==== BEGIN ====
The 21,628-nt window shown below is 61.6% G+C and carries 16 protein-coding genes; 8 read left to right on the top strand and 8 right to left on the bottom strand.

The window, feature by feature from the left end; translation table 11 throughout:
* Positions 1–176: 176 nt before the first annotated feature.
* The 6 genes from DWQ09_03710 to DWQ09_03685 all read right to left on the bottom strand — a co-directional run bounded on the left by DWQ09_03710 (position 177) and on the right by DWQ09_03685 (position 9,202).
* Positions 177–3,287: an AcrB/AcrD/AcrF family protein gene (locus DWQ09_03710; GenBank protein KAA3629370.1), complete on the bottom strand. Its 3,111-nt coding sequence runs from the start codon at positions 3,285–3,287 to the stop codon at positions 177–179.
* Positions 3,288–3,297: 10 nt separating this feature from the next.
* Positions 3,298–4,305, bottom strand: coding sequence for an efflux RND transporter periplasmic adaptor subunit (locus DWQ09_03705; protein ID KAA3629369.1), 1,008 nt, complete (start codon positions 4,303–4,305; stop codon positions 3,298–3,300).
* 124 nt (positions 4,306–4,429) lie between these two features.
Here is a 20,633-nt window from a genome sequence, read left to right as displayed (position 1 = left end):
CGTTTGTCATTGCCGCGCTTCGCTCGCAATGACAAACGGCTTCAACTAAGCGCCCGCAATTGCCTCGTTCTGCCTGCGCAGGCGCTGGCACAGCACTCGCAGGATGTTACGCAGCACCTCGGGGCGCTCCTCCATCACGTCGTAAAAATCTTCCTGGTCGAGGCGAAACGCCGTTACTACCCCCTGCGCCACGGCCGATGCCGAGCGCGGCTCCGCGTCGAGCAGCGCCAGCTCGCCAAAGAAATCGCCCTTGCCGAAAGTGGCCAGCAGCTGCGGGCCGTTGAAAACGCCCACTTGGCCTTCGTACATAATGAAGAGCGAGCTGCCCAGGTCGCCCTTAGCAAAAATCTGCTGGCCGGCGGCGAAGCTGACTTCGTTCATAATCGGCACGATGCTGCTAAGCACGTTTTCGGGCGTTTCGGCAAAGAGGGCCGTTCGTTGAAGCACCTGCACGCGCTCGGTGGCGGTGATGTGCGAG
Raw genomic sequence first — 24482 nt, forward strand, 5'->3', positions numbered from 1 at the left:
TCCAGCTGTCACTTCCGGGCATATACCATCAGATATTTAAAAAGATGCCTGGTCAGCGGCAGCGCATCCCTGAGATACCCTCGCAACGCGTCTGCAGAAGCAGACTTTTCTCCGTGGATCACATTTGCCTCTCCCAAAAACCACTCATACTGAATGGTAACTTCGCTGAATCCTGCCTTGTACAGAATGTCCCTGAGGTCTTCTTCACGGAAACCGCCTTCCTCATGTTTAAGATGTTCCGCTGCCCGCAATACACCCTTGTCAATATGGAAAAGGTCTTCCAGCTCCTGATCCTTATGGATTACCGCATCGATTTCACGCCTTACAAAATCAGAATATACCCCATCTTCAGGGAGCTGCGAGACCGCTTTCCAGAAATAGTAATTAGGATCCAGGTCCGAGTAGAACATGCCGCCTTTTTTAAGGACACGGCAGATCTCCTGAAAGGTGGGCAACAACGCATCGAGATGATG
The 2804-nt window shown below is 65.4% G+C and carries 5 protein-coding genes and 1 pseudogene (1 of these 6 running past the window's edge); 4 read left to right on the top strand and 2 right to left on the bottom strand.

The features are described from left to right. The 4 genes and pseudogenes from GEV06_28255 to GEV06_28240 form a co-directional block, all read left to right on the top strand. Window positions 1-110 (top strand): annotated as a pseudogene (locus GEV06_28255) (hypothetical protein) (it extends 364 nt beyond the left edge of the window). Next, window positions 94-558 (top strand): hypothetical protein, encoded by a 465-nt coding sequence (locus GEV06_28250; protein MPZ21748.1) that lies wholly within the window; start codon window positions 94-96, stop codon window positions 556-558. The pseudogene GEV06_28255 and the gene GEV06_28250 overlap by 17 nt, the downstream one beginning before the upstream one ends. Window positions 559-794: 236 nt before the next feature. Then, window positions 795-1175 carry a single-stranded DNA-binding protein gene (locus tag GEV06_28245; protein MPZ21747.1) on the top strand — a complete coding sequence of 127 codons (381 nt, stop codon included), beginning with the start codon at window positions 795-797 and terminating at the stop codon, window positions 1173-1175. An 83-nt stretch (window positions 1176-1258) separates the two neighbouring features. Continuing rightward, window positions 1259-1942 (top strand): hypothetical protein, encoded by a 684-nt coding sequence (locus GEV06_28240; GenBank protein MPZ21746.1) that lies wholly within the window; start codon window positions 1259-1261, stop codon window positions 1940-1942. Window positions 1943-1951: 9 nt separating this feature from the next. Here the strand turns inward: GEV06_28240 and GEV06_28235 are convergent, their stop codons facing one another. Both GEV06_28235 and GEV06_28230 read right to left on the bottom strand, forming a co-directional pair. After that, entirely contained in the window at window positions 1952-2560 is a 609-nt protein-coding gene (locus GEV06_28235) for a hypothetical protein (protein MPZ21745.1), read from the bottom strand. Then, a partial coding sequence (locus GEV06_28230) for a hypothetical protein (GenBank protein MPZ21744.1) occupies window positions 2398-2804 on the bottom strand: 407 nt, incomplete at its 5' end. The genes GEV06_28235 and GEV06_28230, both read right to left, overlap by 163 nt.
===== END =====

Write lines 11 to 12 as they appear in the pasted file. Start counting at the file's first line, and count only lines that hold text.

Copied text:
Raw genomic sequence first — 24482 nt, forward strand, 5'->3', positions numbered from 1 at the left:
TCCAGCTGTCACTTCCGGGCATATACCATCAGATATTTAAAAAGATGCCTGGTCAGCGGCAGCGCATCCCTGAGATACCCTCGCAACGCGTCTGCAGAAGCAGACTTTTCTCCGTGGATCACATTTGCCTCTCCCAAAAACCACTCATACTGAATGGTAACTTCGCTGAATCCTGCCTTGTACAGAATGTCCCTGAGGTCTTCTTCACGGAAACCGCCTTCCTCATGTTTAAGATGTTCCGCTGCCCGCAATACACCCTTGTCAATATGGAAAAGGTCTTCCAGCTCCTGATCCTTATGGATTACCGCATCGATTTCACGCCTTACAAAATCAGAATATACCCCATCTTCAGGGAGCTGCGAGACCGCTTTCCAGAAATAGTAATTAGGATCCAGGTCCGAGTAGAACATGCCGCCTTTTTTAAGGACACGGCAGATCTCCTGAAAGGTGGGCAACAACGCATCGAGATGATG